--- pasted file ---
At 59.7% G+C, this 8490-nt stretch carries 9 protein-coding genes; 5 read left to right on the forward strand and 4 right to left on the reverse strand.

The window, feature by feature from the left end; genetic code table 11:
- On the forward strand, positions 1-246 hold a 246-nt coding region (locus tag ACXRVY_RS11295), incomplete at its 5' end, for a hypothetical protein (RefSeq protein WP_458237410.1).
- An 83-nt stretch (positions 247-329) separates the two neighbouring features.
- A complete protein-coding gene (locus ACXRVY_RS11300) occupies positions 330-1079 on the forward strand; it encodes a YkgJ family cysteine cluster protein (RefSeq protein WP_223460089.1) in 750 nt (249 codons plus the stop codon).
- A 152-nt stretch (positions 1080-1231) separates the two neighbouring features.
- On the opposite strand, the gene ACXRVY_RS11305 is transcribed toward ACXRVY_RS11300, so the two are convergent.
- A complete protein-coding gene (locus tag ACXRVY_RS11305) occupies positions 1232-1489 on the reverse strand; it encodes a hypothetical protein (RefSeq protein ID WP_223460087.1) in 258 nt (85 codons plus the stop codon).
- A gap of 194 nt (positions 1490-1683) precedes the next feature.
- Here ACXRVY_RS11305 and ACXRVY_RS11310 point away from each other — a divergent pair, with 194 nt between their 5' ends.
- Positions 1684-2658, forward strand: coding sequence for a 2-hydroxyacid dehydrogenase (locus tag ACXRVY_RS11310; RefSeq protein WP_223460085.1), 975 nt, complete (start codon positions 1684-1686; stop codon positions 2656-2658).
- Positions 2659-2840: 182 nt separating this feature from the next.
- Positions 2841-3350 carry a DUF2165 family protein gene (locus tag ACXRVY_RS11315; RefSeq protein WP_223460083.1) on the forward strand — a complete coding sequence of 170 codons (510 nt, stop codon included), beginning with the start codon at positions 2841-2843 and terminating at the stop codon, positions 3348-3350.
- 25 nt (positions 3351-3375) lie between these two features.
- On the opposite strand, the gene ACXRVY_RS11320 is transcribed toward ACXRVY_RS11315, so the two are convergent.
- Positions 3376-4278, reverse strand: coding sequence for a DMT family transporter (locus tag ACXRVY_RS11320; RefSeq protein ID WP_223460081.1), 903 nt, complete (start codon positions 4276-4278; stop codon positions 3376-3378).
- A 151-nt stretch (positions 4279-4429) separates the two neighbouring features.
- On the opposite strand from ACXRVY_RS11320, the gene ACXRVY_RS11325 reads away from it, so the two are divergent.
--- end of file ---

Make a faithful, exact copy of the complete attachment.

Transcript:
At 59.7% G+C, this 8490-nt stretch carries 9 protein-coding genes; 5 read left to right on the forward strand and 4 right to left on the reverse strand.

The window, feature by feature from the left end; genetic code table 11:
- On the forward strand, positions 1-246 hold a 246-nt coding region (locus tag ACXRVY_RS11295), incomplete at its 5' end, for a hypothetical protein (RefSeq protein WP_458237410.1).
- An 83-nt stretch (positions 247-329) separates the two neighbouring features.
- A complete protein-coding gene (locus ACXRVY_RS11300) occupies positions 330-1079 on the forward strand; it encodes a YkgJ family cysteine cluster protein (RefSeq protein WP_223460089.1) in 750 nt (249 codons plus the stop codon).
- A 152-nt stretch (positions 1080-1231) separates the two neighbouring features.
- On the opposite strand, the gene ACXRVY_RS11305 is transcribed toward ACXRVY_RS11300, so the two are convergent.
- A complete protein-coding gene (locus tag ACXRVY_RS11305) occupies positions 1232-1489 on the reverse strand; it encodes a hypothetical protein (RefSeq protein ID WP_223460087.1) in 258 nt (85 codons plus the stop codon).
- A gap of 194 nt (positions 1490-1683) precedes the next feature.
- Here ACXRVY_RS11305 and ACXRVY_RS11310 point away from each other — a divergent pair, with 194 nt between their 5' ends.
- Positions 1684-2658, forward strand: coding sequence for a 2-hydroxyacid dehydrogenase (locus tag ACXRVY_RS11310; RefSeq protein WP_223460085.1), 975 nt, complete (start codon positions 1684-1686; stop codon positions 2656-2658).
- Positions 2659-2840: 182 nt separating this feature from the next.
- Positions 2841-3350 carry a DUF2165 family protein gene (locus tag ACXRVY_RS11315; RefSeq protein WP_223460083.1) on the forward strand — a complete coding sequence of 170 codons (510 nt, stop codon included), beginning with the start codon at positions 2841-2843 and terminating at the stop codon, positions 3348-3350.
- 25 nt (positions 3351-3375) lie between these two features.
- On the opposite strand, the gene ACXRVY_RS11320 is transcribed toward ACXRVY_RS11315, so the two are convergent.
- Positions 3376-4278, reverse strand: coding sequence for a DMT family transporter (locus tag ACXRVY_RS11320; RefSeq protein ID WP_223460081.1), 903 nt, complete (start codon positions 4276-4278; stop codon positions 3376-3378).
- A 151-nt stretch (positions 4279-4429) separates the two neighbouring features.
- On the opposite strand from ACXRVY_RS11320, the gene ACXRVY_RS11325 reads away from it, so the two are divergent.